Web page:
“We can recover from terrible events, and my music expresses this hope”

SATOKO FUJII has achieved a century of albums, a remarkable feat for a jazz pianist born in Shinjuku, Tokyo, in 1958.

His family life as a child was full of music, warmed by his mother who, she tells me, “loved dramatic music like Italian opera and Argentine tango.”

“I improvised on my sister’s piano even before taking piano lessons. I was so shy that I couldn’t play outside with other children. So I left kindergarten and my parents put me in piano class when I was four. Growing up, I only listened to classical music, rock and pop,” she recalls.

“But my piano teacher, Koji Taku, loved jazz, and when I listened to John Coltrane’s A Love Supreme, I couldn’t believe I was so moved by something I didn’t understand.

“I started playing professionally in Japan, then moved to the United States, studying jazz at Berklee College of Music in Boston where my teacher was the great Paul Bley.

“After graduating, I lived and performed in New York, again in Tokyo and Berlin. I discovered that there are great musicians everywhere in the world where I lived.

One of her most powerful recent albums is Hazuki, which she recorded herself in a small rehearsal room in her Kobe apartment in the midst of the pandemic in August 2020. It is a solo session of deep, often excruciating intensity.

“My husband Natsuki and I stayed home all day and every day like everyone else. I had all this time to think, compose, and perform.

“My small soundproof room was not air-conditioned and the temperature reached 40°C. But that didn’t bother me too much. The heat and humidity made me feel very special – unlike the coldness of recording studios.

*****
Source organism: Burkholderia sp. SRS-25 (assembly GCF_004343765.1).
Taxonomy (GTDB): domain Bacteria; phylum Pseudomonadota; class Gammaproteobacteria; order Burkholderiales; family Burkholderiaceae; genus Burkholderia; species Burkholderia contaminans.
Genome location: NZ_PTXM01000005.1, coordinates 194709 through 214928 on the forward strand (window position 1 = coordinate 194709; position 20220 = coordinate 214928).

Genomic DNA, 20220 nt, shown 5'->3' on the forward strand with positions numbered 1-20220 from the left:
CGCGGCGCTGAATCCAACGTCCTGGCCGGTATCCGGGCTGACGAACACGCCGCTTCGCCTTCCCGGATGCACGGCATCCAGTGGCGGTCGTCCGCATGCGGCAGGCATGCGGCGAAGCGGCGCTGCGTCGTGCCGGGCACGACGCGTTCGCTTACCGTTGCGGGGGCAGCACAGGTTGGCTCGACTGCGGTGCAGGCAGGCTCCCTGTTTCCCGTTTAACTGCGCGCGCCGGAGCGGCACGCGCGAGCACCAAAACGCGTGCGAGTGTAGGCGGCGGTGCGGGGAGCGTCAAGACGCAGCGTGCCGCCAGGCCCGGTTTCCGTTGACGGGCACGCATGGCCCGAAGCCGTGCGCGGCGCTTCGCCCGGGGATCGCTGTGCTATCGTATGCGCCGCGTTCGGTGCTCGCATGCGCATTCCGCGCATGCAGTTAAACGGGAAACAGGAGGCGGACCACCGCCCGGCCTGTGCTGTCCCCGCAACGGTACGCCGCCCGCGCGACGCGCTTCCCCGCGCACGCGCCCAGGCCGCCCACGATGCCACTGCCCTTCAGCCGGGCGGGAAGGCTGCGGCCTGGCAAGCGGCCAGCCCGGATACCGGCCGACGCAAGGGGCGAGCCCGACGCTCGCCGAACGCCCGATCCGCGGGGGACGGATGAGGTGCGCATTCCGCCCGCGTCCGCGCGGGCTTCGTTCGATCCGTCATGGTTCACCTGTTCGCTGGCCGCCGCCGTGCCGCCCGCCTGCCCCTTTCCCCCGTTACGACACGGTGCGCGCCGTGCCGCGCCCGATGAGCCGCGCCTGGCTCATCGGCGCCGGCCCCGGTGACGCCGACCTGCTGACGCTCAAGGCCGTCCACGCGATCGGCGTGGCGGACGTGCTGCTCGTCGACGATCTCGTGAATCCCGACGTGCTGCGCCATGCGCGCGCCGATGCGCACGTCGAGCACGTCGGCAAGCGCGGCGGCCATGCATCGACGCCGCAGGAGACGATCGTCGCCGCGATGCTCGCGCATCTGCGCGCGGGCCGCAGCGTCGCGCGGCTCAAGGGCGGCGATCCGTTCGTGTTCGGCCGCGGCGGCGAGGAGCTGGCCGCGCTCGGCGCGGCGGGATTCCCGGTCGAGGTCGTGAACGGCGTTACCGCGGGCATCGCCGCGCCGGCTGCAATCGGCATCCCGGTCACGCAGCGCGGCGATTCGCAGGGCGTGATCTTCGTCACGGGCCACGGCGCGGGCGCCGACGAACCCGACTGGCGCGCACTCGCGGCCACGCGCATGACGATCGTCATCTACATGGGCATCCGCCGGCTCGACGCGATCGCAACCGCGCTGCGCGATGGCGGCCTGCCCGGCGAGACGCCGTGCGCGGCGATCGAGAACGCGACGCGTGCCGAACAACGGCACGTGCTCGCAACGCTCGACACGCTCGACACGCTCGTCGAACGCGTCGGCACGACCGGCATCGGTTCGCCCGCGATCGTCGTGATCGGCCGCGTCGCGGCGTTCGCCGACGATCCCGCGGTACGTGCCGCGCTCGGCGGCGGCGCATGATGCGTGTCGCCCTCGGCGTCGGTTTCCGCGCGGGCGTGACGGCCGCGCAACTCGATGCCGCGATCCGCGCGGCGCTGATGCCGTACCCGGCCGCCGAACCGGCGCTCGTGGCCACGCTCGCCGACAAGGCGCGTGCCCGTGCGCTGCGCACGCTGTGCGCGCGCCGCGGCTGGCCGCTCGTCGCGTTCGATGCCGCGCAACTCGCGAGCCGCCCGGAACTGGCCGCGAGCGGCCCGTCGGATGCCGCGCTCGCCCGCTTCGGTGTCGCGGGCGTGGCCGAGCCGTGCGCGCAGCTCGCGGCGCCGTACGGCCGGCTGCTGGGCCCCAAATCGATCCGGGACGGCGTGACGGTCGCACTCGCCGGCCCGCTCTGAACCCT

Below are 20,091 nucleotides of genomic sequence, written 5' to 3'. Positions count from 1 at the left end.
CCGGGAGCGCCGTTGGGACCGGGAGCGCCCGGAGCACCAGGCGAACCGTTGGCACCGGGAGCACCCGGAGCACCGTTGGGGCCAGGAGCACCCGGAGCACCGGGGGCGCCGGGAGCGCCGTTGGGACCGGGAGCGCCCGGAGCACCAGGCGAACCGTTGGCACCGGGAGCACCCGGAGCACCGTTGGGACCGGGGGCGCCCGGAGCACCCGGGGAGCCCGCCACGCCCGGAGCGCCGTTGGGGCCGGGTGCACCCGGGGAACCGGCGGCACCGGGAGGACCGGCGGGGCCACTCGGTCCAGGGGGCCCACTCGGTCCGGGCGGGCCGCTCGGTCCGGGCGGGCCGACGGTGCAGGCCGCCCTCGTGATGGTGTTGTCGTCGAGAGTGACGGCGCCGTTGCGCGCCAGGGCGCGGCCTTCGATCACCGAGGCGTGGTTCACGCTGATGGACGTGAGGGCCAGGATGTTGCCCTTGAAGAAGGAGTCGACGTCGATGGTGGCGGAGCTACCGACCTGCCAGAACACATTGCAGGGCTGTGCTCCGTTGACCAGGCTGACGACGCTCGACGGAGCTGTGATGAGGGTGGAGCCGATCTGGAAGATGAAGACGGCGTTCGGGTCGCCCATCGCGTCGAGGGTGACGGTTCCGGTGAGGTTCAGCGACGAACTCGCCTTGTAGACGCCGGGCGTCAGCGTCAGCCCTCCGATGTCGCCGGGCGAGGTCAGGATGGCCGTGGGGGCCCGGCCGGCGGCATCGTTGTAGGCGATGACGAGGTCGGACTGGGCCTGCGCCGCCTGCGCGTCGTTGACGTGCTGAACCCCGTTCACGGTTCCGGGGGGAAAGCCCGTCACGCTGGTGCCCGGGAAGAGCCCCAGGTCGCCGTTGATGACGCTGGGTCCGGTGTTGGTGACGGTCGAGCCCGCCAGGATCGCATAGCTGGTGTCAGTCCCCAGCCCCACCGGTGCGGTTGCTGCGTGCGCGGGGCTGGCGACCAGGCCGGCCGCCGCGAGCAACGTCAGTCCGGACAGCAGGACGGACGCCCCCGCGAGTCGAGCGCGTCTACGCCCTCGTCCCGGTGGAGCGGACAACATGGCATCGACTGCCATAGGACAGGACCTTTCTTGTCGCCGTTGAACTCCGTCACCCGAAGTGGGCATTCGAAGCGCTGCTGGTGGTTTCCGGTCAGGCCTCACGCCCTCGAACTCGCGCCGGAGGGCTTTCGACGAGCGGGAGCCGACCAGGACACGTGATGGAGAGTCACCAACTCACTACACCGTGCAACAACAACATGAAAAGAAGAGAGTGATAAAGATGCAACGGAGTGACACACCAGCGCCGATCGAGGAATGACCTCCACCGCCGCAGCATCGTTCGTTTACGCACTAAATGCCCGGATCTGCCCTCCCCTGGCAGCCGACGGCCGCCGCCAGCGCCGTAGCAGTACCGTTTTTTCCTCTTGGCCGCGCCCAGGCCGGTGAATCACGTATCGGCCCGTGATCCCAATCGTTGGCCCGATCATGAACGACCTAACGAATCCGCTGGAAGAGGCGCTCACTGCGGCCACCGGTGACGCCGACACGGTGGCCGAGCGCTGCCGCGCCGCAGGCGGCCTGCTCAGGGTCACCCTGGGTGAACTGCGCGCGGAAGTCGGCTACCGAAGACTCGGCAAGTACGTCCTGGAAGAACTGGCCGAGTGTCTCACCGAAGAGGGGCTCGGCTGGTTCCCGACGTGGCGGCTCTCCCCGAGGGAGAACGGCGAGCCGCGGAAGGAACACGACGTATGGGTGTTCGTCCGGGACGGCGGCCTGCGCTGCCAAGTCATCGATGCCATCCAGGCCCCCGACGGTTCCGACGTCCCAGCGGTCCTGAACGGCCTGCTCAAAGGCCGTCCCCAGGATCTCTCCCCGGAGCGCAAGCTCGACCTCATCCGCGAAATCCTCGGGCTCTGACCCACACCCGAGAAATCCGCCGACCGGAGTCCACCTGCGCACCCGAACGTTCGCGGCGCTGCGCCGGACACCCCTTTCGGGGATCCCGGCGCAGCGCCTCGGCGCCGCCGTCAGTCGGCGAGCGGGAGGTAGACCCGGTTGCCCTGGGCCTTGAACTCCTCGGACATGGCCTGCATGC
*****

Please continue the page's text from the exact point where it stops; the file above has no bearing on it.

The album’s sense of loneliness penetrates deep into listening ears. It is a particular, contradictory loneliness that touches hearts and brains.

“I wanted to put my emotional experience into the music,” she asserts, “I was driven by the covid disaster like I was after the Fukushima tragedy.”

The track Hoffen (German for “hope”) expresses an overwhelming sense of optimism.

“I think we human beings are very strong. I saw people not giving up hope, even in Fukushima, in the midst of covid, or now in the war in Ukraine. We can recover from these terrible events, and my music expresses this hope.

Another track, Ernestois a tribute to Cuban doctors, their generosity and internationalism, who traveled to Italy to provide assistance in the worst days of the pandemic.

Satoko says, “Ernesto was named after Che, who was a doctor. I don’t believe in violent revolution, but I was touched by his way of life which expressed his passionate and uncompromising beliefs. For me, that’s my kind of goal – no compromise.

“I hadn’t planned to do 100 albums as a leader. I just followed what I wanted to do. For me it is a crossing point. I want to look ahead, not behind.

Each of her albums expresses a magnetic originality and virtuosity – her duet albums with trumpeter husband Natsuki Tamura are particularly beautiful. But definitely spare an ear for the outstanding Hazuki. It expresses the human condition at its peak of emotion and art.

Hazuki is released by Libra Records.